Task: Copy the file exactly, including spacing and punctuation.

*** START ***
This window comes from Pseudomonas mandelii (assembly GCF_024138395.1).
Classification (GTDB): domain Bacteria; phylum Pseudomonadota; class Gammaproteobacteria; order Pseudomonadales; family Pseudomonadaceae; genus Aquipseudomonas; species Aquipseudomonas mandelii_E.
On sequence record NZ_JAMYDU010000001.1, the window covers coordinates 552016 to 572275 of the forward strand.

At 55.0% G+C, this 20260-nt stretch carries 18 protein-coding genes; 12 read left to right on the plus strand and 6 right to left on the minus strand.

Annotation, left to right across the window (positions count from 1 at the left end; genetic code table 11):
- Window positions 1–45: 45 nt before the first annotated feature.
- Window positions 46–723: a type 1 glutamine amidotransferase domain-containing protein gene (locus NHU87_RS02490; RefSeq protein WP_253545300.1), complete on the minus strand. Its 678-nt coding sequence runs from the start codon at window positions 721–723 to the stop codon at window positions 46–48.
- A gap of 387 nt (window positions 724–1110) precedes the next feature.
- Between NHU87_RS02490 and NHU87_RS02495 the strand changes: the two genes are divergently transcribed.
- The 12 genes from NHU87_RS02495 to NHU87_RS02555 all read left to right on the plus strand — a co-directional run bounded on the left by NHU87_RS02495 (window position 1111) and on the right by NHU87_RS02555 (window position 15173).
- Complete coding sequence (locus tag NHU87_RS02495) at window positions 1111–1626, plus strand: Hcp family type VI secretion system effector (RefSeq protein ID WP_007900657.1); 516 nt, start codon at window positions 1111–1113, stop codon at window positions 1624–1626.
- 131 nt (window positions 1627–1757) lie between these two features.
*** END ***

This window comes from Pseudomonas mandelii (assembly GCF_024138395.1).
Classification (GTDB): domain Bacteria; phylum Pseudomonadota; class Gammaproteobacteria; order Pseudomonadales; family Pseudomonadaceae; genus Aquipseudomonas; species Aquipseudomonas mandelii_E.
On sequence record NZ_JAMYDU010000001.1, the window covers coordinates 552016 to 572275 of the forward strand.

At 55.0% G+C, this 20260-nt stretch carries 18 protein-coding genes; 12 read left to right on the plus strand and 6 right to left on the minus strand.

Annotation, left to right across the window (positions count from 1 at the left end; genetic code table 11):
- Window positions 1–45: 45 nt before the first annotated feature.
- Window positions 46–723: a type 1 glutamine amidotransferase domain-containing protein gene (locus NHU87_RS02490; RefSeq protein WP_253545300.1), complete on the minus strand. Its 678-nt coding sequence runs from the start codon at window positions 721–723 to the stop codon at window positions 46–48.
- A gap of 387 nt (window positions 724–1110) precedes the next feature.
- Between NHU87_RS02490 and NHU87_RS02495 the strand changes: the two genes are divergently transcribed.
- The 12 genes from NHU87_RS02495 to NHU87_RS02555 all read left to right on the plus strand — a co-directional run bounded on the left by NHU87_RS02495 (window position 1111) and on the right by NHU87_RS02555 (window position 15173).
- Complete coding sequence (locus tag NHU87_RS02495) at window positions 1111–1626, plus strand: Hcp family type VI secretion system effector (RefSeq protein ID WP_007900657.1); 516 nt, start codon at window positions 1111–1113, stop codon at window positions 1624–1626.
- 131 nt (window positions 1627–1757) lie between these two features.